Mehron, Ruby Red and Kryolan all produced an FDA compliant glow in the dark paint.
It is worth mentioning that all the of brands we import go through the FDA when they arrive to the country, and they check for labeling compliance. 

Many times, like it happens with Henna, or real Tattoo inks, the FDA is very aware of the use of the product and know that it is in violation of their regulations, but since they do not consider it a hazard (because they haven’t received many complaints about bad reactions) they do not put much effort into stopping the sale and use of those products. The FDA has said before that they concentrate their efforts onto those products that are known for having adverse effects.

The future could change, at some point either the FDA will choose to test those pigments if they consider it a public health priority, or the companies using them could request an FDA approval after following the steps required by the FDA to do so.

In any case, what is most important is that you know what you are using and buying, and you make informed decisions. It is also not a bad idea to check with your entertainers insurance company to see if you will be covered when using products that are not compliant with USA cosmetic regulations. Many insurance companies don’t have an issue with that as long as the product is regarded as safe. Others have in their language that they require FDA compliant products to be used.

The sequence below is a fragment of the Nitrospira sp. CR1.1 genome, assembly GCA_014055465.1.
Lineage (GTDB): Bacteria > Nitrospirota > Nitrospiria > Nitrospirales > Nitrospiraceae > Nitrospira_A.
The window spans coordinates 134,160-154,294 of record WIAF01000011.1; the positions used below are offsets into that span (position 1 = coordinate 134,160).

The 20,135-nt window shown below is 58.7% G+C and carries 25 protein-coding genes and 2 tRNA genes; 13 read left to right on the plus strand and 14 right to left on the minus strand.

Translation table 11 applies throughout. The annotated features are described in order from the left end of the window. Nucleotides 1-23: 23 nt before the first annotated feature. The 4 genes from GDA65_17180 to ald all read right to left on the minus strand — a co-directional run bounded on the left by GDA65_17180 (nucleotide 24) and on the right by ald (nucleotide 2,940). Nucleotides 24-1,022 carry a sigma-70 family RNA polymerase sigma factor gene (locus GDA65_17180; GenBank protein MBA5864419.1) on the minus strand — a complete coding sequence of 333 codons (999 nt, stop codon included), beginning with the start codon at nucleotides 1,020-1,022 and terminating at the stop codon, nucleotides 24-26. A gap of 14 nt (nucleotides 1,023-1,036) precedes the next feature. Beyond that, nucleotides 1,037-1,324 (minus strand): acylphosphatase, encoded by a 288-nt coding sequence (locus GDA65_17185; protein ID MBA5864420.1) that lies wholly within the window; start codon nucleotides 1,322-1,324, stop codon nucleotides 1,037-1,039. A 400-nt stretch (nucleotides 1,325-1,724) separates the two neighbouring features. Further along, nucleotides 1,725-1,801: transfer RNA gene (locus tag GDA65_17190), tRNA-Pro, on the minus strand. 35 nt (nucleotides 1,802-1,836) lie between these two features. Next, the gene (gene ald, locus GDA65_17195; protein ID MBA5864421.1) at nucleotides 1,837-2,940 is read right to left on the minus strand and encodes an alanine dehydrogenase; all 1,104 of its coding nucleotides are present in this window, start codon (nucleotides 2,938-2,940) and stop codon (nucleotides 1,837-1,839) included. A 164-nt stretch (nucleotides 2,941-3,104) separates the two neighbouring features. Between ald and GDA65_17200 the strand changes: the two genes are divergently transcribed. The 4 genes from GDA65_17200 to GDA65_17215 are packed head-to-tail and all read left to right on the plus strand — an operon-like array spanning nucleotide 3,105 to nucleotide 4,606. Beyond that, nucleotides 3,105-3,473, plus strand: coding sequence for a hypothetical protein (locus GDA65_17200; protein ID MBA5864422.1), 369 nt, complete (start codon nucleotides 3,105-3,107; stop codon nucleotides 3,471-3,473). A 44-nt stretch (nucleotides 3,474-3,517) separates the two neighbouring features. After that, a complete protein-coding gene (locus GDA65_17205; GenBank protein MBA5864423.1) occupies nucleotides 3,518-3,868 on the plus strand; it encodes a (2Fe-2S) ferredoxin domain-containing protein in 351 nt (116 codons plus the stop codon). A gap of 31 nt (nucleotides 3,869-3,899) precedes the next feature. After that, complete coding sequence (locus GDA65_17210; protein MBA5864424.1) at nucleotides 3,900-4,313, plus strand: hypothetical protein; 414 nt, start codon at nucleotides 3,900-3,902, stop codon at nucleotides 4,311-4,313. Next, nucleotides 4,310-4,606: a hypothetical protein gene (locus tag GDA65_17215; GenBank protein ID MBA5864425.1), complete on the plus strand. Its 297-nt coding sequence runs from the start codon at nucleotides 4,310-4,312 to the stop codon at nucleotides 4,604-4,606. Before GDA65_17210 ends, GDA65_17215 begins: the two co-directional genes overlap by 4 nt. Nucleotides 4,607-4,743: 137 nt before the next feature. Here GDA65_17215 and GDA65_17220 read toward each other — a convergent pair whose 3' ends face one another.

We get signed waivers when we use Neon Paints, informing the customer before we use them, and letting them choose. 

A side note; FDA complaint vs FDA Approved

The FDA doesn't approve a finished cosmetic product. No matter what some manufacturers might say, their cosmetic products cannot be FDA approved. The FDA only approves pigments to be used in cosmetic applications. Those pigments can be used by any cosmetic company. 

If a cosmetic product uses FDA approved pigments for cosmetic use and complies with all other label and ingredients regulations, then the product is in itself FDA Compliant. Companies cannot submit a finished cosmetic product to the FDA to get their approval, that is why claiming to have done so is incorrect. Companies can only say that they comply  with, meet or follow FDA regulations.



Disclaimer: these are opinions based on our personal experience, we are not lawyers, chemists or health officials, so we recommend for you to contact a professional before making any decisions. We are not in any way giving legal or health advice and we are not liable for any decisions you make or stop making based on the opinions provided above.

Image courtesy of Idea go / FreeDigitalPhotos.net